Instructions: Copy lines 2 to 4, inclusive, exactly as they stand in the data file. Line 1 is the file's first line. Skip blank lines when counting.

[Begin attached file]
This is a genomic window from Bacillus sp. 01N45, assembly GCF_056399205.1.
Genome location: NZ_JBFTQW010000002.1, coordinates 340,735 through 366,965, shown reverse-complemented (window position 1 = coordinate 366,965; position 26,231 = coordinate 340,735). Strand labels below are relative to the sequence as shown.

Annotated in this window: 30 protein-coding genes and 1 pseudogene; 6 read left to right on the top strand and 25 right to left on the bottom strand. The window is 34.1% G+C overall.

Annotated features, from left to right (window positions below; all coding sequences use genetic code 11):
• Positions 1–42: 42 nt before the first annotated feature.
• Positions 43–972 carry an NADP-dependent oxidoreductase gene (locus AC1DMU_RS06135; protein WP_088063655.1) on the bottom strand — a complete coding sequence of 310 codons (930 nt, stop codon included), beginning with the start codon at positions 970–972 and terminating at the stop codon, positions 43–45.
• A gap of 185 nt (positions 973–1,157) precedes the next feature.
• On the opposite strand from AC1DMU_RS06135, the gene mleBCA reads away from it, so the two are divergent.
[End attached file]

Genome location: NZ_JBFTQW010000002.1, coordinates 340,735 through 366,965, shown reverse-complemented (window position 1 = coordinate 366,965; position 26,231 = coordinate 340,735). Strand labels below are relative to the sequence as shown.

Annotated in this window: 30 protein-coding genes and 1 pseudogene; 6 read left to right on the top strand and 25 right to left on the bottom strand. The window is 34.1% G+C overall.

Annotated features, from left to right (window positions below; all coding sequences use genetic code 11):